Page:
Academics and Research

Creative writing professor garners global acclaim for most recent novel

For more than 20 years, University of Denver English professor and award-winning author Laird Hunt has shared his short stories, mock parables and historical narratives with audiences in Europe, Asia and the United States. He has explored varied themes and important issues through his many contributions to the postmodern literary movement.

Hunt first discovered his talent for creative writing after he graduated from Indiana University, and he hasn’t put down the pen since.

“I really started writing seriously when I graduated from college and went to teach in Japan,” he says. “I think I decided I had some ability at that point because I never stopped, and that was more than 20 years ago.”

Hunt’s most recent novel, “Neverhome” (2014), follows the story of a woman who disguises herself as a man to fight for the Union Army during the American Civil War. The book has garnered positive reviews in outlets such as The New York Times, and foreign-language editions are forthcoming in Spain, France, Italy and Germany.

“Neverhome” is not the only novel for which Hunt has earned international praise. “Kind One” (2012) received the 2013 Anisfield-Wolf Book Award for Fiction and was a finalist for the prestigious Pen/Faulkner Award in Fiction.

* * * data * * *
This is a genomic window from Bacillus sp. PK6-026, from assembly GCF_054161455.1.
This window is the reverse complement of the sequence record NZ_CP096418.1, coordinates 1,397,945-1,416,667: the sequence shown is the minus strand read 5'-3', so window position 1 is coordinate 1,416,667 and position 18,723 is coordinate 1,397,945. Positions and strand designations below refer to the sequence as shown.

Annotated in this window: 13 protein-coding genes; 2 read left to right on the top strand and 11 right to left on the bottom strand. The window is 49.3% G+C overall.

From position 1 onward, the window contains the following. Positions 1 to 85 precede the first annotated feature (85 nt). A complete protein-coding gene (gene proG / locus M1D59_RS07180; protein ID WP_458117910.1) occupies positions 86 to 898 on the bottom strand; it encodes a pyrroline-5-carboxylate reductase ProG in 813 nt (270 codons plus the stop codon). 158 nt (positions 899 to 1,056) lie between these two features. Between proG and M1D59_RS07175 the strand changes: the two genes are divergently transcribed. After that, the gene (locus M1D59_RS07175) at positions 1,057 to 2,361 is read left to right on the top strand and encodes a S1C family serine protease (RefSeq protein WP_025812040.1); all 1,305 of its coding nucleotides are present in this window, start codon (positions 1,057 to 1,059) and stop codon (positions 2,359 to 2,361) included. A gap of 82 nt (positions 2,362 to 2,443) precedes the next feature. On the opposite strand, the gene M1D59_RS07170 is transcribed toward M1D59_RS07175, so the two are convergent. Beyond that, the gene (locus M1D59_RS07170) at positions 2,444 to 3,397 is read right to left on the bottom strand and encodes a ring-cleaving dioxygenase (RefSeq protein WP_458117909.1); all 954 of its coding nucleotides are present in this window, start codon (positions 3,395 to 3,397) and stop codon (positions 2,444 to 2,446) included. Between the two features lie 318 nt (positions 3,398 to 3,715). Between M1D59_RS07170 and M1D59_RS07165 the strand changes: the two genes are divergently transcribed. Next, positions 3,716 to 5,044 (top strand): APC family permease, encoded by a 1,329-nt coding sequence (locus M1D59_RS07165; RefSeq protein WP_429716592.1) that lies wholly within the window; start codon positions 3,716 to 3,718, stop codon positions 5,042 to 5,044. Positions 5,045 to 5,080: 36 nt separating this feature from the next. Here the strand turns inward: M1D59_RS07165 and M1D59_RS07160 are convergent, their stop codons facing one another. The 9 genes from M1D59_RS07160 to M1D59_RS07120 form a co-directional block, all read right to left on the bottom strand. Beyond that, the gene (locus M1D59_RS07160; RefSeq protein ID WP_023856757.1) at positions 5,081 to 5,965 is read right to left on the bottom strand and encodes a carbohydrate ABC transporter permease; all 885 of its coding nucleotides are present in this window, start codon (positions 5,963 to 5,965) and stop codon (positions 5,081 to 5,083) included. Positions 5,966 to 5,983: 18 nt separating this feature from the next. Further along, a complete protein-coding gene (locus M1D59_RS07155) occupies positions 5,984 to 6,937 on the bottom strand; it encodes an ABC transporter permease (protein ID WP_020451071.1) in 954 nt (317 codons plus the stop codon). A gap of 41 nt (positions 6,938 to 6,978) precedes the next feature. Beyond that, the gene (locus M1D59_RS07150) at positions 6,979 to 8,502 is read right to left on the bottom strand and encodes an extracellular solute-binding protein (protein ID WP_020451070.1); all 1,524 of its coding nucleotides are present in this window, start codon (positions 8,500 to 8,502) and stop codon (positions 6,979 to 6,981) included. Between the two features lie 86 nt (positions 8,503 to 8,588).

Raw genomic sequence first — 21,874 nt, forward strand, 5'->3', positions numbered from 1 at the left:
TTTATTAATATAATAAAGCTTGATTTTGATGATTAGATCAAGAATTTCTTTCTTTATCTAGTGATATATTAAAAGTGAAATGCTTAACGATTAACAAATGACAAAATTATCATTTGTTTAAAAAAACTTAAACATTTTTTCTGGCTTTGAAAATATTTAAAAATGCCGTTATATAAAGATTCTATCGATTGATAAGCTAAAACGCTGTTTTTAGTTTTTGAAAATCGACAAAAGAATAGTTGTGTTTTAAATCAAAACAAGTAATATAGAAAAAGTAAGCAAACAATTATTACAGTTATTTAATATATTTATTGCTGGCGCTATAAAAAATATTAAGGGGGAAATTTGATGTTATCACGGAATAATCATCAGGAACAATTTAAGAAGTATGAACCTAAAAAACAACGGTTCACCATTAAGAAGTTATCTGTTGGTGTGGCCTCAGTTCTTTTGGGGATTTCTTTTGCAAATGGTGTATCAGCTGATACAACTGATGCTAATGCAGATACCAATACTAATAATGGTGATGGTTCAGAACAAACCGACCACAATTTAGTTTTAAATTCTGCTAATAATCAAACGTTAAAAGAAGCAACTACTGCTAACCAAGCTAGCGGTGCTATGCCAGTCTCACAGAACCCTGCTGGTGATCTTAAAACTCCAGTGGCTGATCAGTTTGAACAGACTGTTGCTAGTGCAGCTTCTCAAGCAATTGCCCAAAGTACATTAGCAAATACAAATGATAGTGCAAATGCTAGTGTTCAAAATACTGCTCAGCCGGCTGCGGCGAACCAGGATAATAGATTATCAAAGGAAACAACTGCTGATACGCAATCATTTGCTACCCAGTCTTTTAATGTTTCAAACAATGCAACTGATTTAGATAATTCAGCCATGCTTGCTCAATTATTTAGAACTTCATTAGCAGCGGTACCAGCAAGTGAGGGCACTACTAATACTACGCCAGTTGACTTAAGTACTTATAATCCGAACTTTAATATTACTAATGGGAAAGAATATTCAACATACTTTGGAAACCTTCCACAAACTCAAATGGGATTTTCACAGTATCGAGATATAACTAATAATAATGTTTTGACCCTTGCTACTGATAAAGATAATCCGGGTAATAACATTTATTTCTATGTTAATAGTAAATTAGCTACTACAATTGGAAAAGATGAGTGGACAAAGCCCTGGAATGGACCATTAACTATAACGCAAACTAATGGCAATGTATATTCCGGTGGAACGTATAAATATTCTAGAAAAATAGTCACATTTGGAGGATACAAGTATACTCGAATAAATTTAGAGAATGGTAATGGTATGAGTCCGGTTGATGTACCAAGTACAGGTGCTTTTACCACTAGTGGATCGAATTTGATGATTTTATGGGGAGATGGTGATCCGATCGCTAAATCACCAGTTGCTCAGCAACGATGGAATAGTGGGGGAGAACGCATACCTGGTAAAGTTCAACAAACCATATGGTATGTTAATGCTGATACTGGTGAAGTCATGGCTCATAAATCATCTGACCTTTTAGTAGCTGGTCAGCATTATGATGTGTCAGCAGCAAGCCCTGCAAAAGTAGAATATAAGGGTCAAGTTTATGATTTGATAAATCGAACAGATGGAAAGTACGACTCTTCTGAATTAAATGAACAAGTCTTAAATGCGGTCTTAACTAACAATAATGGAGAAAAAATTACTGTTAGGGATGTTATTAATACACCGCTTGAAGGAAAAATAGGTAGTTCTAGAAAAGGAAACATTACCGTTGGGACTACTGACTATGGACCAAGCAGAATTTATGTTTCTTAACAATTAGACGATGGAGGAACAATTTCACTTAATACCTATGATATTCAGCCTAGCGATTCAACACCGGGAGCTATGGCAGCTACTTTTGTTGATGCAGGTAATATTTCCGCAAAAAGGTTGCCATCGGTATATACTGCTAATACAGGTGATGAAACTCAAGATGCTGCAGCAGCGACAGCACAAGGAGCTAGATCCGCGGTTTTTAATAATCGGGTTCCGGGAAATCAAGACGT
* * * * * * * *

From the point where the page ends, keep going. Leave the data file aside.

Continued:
Laird Hunt will read from and discuss “Neverhome” on Friday, Oct. 16, as part of the “Book Chat” author series at Homecoming and Family Weekend. Other DU authors scheduled to appear on Oct. 16 and 17 include Bin Ramke, Kristen Iversen, Sandra Dallas and Clark Davis. Visit the Homecoming website for more information.

Hunt has shared his knowledge and passion for writing as a faculty member of DU’s creative writing program since 2004. The program, which was founded shortly after World War II, is one of the oldest PhD-granting creative writing programs in the country, and was rated the No. 1 such program in 2012 by Poets & Writers Magazine.

Hunt also serves as editor of the Denver Quarterly, an internationally recognized literary magazine, based at DU, that publishes poetry, fiction, criticism, reviews, interviews and translations.

Many of Hunt’s students have gone on to do great things upon graduating from DU, including founding publishing houses, writing books and getting MFAs at top schools.

Even with his experience as a renowned author, Hunt still finds himself learning from his students.

“I love the conversation with smart young people about books I love,” he says. “Even when they don’t love them as much as I do, I find the back and forth rewarding. I am always learning from my students. I hope it goes the other way, too.”


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